Monday, March 13, 2023







        There were loud complaints about ballot measure dishonesty the other  day, just after the fast food industry qualified a referendum for a statewide vote next year aiming to do away with a new law giving workers in those restaurants higher pay and more say-so over workplace rules and disputes.



        Without doubt, there was dishonesty in the process of gathering the almost 550,000 valid voter signatures needed to get this measure onto the ballot. Referenda are different from normal ballot initiatives: they don’t create new law, but try to nix recently-passed laws before they can take effect.



        Its dishonesty helped gain the fast food industry at least a temporary reprieve: The new law passed last summer and signed by Gov. Gavin Newsom will be in abeyance until results of next year’s popular vote on it are known.



        Neither referenda nor dishonesty in getting them to the ballot is new. Deception is easy to pull off. That’s especially true with little or no regulation on petition carriers and valid signatures bringing up to $15 apiece, depending on the wealth of the referendum backers. The companies behind this one were willing to spend whatever it took to bring their proposition to the ballot, as were the oil companies who soon after qualified another referendum to undo a law banning new oil wells and fracking within 3,200 feet of homes and schools.



        With up to $15 per name at stake, it’s no wonder when some petition carriers resort to dishonesty. Those $15 chunks can add up very quickly.



        In canvassing for the fast food measure, petition carriers outside big box stores around the state told many voters the proposal would help raise wages for fast food workers. Uh-uh.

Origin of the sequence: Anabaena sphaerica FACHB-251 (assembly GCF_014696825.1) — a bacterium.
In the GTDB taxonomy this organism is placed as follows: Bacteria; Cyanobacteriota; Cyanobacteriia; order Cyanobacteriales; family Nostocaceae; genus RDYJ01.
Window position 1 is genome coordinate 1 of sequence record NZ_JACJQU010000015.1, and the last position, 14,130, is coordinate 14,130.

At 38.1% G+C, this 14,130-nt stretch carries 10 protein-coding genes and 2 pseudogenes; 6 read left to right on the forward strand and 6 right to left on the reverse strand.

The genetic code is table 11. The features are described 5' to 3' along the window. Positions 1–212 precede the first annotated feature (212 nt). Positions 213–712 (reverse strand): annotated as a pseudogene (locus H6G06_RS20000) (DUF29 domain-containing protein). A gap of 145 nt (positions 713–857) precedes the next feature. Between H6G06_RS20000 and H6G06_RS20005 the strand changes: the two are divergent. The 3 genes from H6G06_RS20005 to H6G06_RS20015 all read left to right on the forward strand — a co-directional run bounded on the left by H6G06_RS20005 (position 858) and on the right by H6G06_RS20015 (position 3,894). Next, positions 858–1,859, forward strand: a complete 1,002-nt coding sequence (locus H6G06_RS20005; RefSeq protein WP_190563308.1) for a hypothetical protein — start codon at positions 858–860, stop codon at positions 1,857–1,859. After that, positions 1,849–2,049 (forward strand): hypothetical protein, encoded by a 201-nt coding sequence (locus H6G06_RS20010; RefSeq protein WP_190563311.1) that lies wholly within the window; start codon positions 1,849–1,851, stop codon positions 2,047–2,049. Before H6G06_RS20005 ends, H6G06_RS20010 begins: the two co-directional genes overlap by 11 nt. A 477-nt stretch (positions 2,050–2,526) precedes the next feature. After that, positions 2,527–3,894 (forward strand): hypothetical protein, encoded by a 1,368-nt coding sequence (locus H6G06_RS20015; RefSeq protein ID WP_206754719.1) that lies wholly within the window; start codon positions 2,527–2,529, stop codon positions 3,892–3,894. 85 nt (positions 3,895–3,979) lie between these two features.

Others told their pigeons the measure would fight inflation. Nope. Still others refused to show voters the actual text of the referendum.



        No wonder many voters reported feeling bilked when they learned what they had signed. Fortunately for them, they will get another crack at this measure when it hits the ballot in November 2024.



        The good news here is that dishonesty in proposition politics, old as it is, has not usually paid off.



        One of the oldest dishonest tactics of proposition sponsors is use of misleading names for their campaign committees. One example: In the early 2000s, the tobacco industry qualified an initiative to cancel all local restrictions on smoking.



        The companies called their committee Californians for Statewide Smoking Restrictions. But there was no push for state laws on the subject; the industry merely wanted to quash what several cities had done on their own to reduce smoking.



        Similarly, in 2016, the plastic bag industry qualified a referendum which appeared on the ballot as Proposition 67, aiming to throw out a new law banning single-use carry-out store bags. The trade group called itself the American Progressive Bag Alliance. What’s a progressive bag?



        Prop. 67 lost on a 53-47 percent vote, and groceries and other stores still sell plastic bags for 10 cents apiece, but they are thicker and can be used more than once.



        There was similar dishonesty in the sports gambling industry’s 2022 attempt to legalize almost unfettered online sports betting in California. On the ballot as Prop. 27 last fall, and sponsored by the FanDuel, DraftKings and BetMGM wagering services, this effort began dishonestly by calling its measure the “California Solutions to Homelessness and Mental Health Support Act.” In fact, only a tiny percentage of revenues would have gone to those causes, and the measure lost by more than 2-1.



        The tobacco industry also lost in its dishonest campaign.



        These are just three out of many egregious examples of misleading industry campaigns to pass initiatives or referenda in California.



So it would be naïve to be shocked that the fast food industry’s petition carriers engaged in several forms of dishonesty.



        And it would not be the least bit surprising if the latest dishonest campaign ends up losing, too, just like almost all previous propositions whose campaigns were deliberately misleading.




    Email Thomas Elias at His book, "The Burzynski Breakthrough: The Most Promising Cancer Treatment and the Government’s Campaign to Squelch It," is now available in a soft cover fourth edition. For more Elias columns, visit

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